Cosmic Proportions

Everyone you’ve ever loved (or hated), everything you’ve ever held dear, every experience you’ve ever had – all of these have been confined to one tiny rock orbiting a giant ball of gas at 67,000 mph. From a distance, that tiny rock – Earth – is just a pale blue dot – or in the words of Carl Sagan – “a mote of dust suspended in a sunbeam.” On this speck, on this space pebble we call home, humankind resides in all of its glory. But what is our place in a universe so immense? Just how big is the cosmic darkness that encompasses us humans, as a speck upon a speck?

If we really want to grasp how big the universe is, which is largely impossible and genuinely mind-melting, we have to start small. And when I say small, I still mean pretty big.

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The Pale Blue Dot: in this image from NASA’s Voyager 1, the Earth sits in sun ray as a pale blue speck denoted by the blue circle. This photo was taken by Voyager 1 as it exited the solar system and turned back to gaze at its home planet, about 4 billion miles away.

If the Sun was a Basketball

Let’s begin with the solar system. It’s hard to imagine astronomically large distances, so let’s relate our solar system to something familiar – a basketball. If the Sun was a basketball (about 23 cm in diameter), then the Earth would be the size of a tiny bead, just over 2 mm wide. Since the average Earth-Sun distance is about 150 million km, this bead would sit about 25 m away from the basketball. That’s approximately half the width of a football field (and also apparently twice the height of a brachiosaurus – thank you, internet).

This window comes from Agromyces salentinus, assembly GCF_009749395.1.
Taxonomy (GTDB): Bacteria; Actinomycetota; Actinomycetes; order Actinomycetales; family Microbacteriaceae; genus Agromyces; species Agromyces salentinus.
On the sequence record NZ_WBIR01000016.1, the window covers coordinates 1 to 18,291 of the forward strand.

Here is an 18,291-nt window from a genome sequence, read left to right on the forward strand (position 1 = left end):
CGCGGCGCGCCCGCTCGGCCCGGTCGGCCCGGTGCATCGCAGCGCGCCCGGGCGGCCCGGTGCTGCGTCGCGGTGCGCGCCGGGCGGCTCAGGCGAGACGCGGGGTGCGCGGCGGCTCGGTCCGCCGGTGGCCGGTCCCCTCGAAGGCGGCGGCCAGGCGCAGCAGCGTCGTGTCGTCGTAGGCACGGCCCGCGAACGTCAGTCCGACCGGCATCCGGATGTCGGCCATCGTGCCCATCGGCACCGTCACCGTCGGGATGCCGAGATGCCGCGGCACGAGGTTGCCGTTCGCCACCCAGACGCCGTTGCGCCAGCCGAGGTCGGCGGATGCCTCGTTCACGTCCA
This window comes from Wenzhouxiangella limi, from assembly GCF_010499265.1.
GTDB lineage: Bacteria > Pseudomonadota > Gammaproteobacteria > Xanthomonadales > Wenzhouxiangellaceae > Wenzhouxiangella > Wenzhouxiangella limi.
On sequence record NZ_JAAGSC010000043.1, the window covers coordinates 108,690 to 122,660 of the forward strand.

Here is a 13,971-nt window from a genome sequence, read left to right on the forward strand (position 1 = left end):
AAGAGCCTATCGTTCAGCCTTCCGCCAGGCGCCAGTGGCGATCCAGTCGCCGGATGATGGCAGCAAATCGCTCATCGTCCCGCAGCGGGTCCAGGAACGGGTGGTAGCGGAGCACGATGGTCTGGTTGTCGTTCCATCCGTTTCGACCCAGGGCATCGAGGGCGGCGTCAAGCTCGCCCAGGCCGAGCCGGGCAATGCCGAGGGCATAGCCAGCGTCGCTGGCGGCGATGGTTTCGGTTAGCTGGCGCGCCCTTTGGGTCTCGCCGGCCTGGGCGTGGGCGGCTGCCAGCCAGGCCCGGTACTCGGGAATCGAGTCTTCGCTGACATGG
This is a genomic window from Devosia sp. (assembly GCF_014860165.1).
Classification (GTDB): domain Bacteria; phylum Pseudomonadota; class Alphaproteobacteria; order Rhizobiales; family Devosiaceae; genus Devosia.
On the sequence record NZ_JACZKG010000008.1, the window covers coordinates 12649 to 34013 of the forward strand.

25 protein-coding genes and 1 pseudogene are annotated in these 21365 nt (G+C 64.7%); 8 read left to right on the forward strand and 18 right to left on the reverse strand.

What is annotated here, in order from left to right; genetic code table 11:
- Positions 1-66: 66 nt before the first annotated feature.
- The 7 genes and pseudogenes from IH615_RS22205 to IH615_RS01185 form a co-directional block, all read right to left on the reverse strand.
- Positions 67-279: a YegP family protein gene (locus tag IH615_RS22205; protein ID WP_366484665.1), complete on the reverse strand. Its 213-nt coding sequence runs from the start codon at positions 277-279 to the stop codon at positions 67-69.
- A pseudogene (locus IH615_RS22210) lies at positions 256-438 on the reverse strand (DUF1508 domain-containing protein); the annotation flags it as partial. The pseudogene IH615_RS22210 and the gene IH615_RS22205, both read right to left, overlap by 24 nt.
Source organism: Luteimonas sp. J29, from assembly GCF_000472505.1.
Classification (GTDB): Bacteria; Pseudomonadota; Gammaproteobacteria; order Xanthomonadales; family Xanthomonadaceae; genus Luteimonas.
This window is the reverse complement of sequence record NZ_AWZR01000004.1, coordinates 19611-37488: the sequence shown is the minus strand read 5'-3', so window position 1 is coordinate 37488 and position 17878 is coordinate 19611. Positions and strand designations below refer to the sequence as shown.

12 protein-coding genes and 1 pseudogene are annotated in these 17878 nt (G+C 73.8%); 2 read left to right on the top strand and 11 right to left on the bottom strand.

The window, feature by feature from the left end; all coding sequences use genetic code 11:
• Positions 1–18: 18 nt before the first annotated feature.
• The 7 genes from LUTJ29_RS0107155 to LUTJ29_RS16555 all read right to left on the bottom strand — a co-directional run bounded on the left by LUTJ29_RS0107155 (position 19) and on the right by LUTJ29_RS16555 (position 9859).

Hopefully, you are beginning to picture this strange scenario where there is a basketball on a football field. Keep in mind that Neptune, the most distant planet in the solar system (sorry Pluto), is 30 times farther from the Sun than the Earth but only 4 times the diameter of the Earth. Just think: Neptune would be the size of an ant over two football fields away from our basketball-sized Sun. Sure, planets are big, but the distances that separate them are enormous in comparison.

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A log distance scale of our solar system and surrounding objects. This scale is based on AU, where 1 AU is the Earth-Sun distance. AC +79 3888 is a star 17.6 ly away – in 40,000 years, Voyager 1 will come to its closest encounter with this star at 1.6 ly away.

In reality, the Sun is not a basketball. It’s actually about 1.4 million km in diameter. If you melted them down, 1.3 million Earths could fit inside the Sun, and our home star isn’t even the biggest star out there. The largest star ever discovered is UY Scuti, which boasts a diameter 1,708 times that of the Sun. This massive size means that UY Scuti could hold the volume of  6 quadrillion 489 trillion Earths. On our scale where the Sun is a basketball, UY Scuti would be 400 m wide (check out the 500m FAST telescope for comparison). We’re not even sure that UY Scuti is the largest star in existence – it just happens to be the largest star in the Milky Way. That being said, UY Scuti could eat the Sun for breakfast. But it’s also 9,500 light years away, so that’s not going to be a problem.

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A scale of commonly known stars for size comparison. You can see that the sun is represented in the center, but that it isn’t even big enough to merit a visible dot.

A Long Time Ago, in a Galaxy Not So Far Away…